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Baby boom

Do baby boomers have an exit strategy ready to go for their business? By one count, not really.

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  • | 6:00 a.m. November 23, 2018
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Cedar Hames worked on an exit strategy for more than a year at his company, St. Petersburg-based, Paradise Advertising.
Cedar Hames worked on an exit strategy for more than a year at his company, St. Petersburg-based, Paradise Advertising.
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A well-worn business saying goes something like … not having a plan for selling your business is a plan for failure.

Maybe it’s not worn enough. Reason No. 1: One third of baby boomers, in a recent survey response, say they expect to sell or transition their business in the next five years. But more than a third of the respondents in the survey, from SunTrust, say they don’t have a specific plan for an exit strategy. And 21%, the survey found, “admit they are not financially prepared for retirement.”

The online email invitation survey, conducted by Wakefield Research for SunTrust, polled business owners between 54 and 72 years old with annual revenue of $5 million to $250 million.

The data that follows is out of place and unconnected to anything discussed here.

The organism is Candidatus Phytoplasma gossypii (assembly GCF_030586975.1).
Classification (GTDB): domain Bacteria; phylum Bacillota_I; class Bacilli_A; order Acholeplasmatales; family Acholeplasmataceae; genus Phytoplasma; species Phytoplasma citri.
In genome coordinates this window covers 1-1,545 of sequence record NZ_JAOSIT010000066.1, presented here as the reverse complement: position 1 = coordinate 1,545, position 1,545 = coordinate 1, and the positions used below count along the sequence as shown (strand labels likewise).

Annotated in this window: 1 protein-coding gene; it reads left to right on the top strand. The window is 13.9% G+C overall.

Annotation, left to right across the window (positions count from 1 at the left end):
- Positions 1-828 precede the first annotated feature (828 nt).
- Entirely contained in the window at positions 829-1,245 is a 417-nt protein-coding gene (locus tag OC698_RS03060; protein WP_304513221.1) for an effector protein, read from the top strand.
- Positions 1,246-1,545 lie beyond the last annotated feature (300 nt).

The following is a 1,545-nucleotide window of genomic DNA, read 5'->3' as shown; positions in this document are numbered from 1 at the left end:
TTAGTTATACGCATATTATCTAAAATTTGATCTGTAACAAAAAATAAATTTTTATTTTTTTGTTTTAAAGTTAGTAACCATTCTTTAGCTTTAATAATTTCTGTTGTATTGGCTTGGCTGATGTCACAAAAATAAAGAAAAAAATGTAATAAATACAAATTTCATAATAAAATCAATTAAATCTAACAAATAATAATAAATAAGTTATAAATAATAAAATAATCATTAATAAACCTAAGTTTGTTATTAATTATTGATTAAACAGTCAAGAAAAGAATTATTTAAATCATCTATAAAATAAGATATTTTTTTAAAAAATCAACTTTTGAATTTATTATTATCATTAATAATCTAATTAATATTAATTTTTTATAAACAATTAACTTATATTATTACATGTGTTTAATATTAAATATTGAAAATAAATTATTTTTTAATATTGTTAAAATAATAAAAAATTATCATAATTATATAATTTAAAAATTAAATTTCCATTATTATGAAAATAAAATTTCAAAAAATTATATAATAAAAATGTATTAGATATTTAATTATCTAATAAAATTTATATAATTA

Resistance to sell isn’t from lack of available exit opportunities. Baby boomer business owners have already received, on average, three offers to purchase their company, the survey shows. And this cohort of business owners, says Jason Cagle, head of commercial banking for SunTrust, have timing on their side, because they could retire “at a moment when the economy is growing and a high number of private equity firms are seeking investments.”

So why the lack of exit action?

The survey reports it’s a one-part soft, one-part hard resistance, from ego to (is there) enough money. “As a transition approaches,” the survey states, “cultural disruption, emotional readiness and the strength of the offer become more significant determining factors.”

In terms of the numbers, the top concern from survey respondents, at 44%, is whether the successor is ready to take over. After that, at 34%, is whether the outgoing leader feels financially prepared for the next step.

Concerns in exiting a business

Whether my successor would be ready to take over ownership 44%

Whether I was financially prepared for my next step in life  34%

Ensuring continuity of business operations 32%

Internal disagreement at the company about the best path forward    28%

Potential for employee layoffs 22%

Cultural disruption within the company 20%

(Respondents could answer more than category.)

Possible route to exiting a business

A private-equity firm or third-party investor 42%

Next generation of family 38%

Employees buying ownership 18% 

Acquisition by former competitor 17%

An outside hire taking over leadership 16%

Passing down to an employee 14%

(Respondents could answer more than category.)

After exiting business

Retire fully 60%

Serve in an advisory role or a role with reduced responsibility at firm 26%

Pursue a philanthropic opportunity 15%

Pursue a new business opportunity 8%


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